As we prepare to redo our kitchen, we are thinking about replacing the
counter tops. As of right now, they are bright yellow Formica! We have
looked into a number of alternatives and came across a photo of a
counter top made from 12x12 stone tiles and we liked the look. I don't
necessarily think stone would be what we would choose, but a ceramic
or porcelain tile could definitely be an option. I'm not sure the best
way to go about doing this, however. If the existing counter tops are
in good shape can we simply put tile over the Formica or should we try
to peel/rip/chip it off and then use the existing particle board as a
base. Or should we scrap the old tops completely and start from
scratch? If this is the case what would we use as a base?? Keep in
mind, one aspect to the tile idea is to save $$. Another consideration
might be that the outside skirt to the counter tops would be some sort
of wood strip that would have to be attached, somehow, to the counter
email@example.com | 2009-07-13 | 5:55:04 AM wrote:
You'll need to use backer board on top of the laminate. Check with the
guy at the tile store--they might have a mastic that sticks to laminate.
The standard method is to put concrete backer board down first.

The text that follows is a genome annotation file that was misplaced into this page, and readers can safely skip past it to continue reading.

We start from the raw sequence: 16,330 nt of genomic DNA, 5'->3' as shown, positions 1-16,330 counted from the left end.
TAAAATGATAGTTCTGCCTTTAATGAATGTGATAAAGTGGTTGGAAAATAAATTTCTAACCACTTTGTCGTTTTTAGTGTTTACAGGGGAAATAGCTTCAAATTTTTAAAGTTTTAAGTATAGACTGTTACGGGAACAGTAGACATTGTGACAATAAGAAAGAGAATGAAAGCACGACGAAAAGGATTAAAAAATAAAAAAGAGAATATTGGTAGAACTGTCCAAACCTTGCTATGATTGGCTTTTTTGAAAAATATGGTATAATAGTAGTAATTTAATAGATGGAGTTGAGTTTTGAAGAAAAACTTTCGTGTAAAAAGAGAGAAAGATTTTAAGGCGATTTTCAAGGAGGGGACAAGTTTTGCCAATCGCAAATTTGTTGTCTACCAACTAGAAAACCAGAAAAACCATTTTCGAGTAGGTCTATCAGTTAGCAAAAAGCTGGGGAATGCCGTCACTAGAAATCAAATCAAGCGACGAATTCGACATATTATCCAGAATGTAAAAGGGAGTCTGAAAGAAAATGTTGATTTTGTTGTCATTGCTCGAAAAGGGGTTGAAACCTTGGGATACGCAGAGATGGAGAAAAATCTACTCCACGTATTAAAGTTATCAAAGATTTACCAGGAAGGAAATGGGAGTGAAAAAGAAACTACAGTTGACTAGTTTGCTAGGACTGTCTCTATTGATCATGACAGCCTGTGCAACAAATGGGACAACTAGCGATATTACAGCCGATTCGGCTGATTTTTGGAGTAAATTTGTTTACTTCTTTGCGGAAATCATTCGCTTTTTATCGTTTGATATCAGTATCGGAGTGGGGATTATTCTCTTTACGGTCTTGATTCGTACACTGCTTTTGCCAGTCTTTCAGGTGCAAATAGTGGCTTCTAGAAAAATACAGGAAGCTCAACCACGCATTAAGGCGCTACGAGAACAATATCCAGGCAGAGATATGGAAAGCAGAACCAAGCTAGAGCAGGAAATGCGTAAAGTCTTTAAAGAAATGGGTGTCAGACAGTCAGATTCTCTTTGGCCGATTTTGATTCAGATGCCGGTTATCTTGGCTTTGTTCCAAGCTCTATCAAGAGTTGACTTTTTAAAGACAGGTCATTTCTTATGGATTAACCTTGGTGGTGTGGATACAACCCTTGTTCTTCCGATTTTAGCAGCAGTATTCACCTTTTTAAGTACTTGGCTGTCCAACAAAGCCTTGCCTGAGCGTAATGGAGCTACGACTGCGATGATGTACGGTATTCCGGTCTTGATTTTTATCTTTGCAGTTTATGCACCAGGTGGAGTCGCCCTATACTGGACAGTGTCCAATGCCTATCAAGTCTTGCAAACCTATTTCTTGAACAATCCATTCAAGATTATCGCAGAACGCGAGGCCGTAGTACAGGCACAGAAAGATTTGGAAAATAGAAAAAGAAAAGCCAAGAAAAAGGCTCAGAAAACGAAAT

On Jul 13, 6:55 am, firstname.lastname@example.org wrote:
Do not use colored grout as you may want to be able to bleach the
grout at some point in the future. The grout is what gets dirty with
tile counter tops.
Use the good tile thinset with latex in it. It comes premixed at
lowes and home depot.
A wood strip is one way to finish the edge. Hard woods like oak will
resist dings a lot better than pine does. You can also get special
tiles for doing edges.
Is putting tile over the existing counter top a bad idea because of
the issue of getting the thinset to stick? or are there other reasons
that would not be a good idea? Good advice on the colored grout!! Is
there something that can be used to seal the grout/tile that would
prevent staining or discoloration?
Lets assume I've decided that going over the existing counter tops is
not the best solution. How do I go about doing this. 3/4" cdx plywood
with 1/4" backer board over that? How about the back splash?? Nailed/
screwed direct to the wall or attached to the countertop somehow?
email@example.com | 2009-07-14 | 8:13:14 AM wrote:
I would use 3/4" CDX plywood with 1/4" backer board for the horizontal
For the vertical surfaces, it depends on how you want the finished job
* Use mortar or mastic to apply the tile directly to the wallboard.
That's the way my house was done. It's three years old now and doing
* Install backer board over the wallboard, then put the tiles on that.
This will make a ledge at the top of the backsplash where there are no
upper cabinets--a finishing problem.
* Rip out the wallboard and replace it with backer board. Too much
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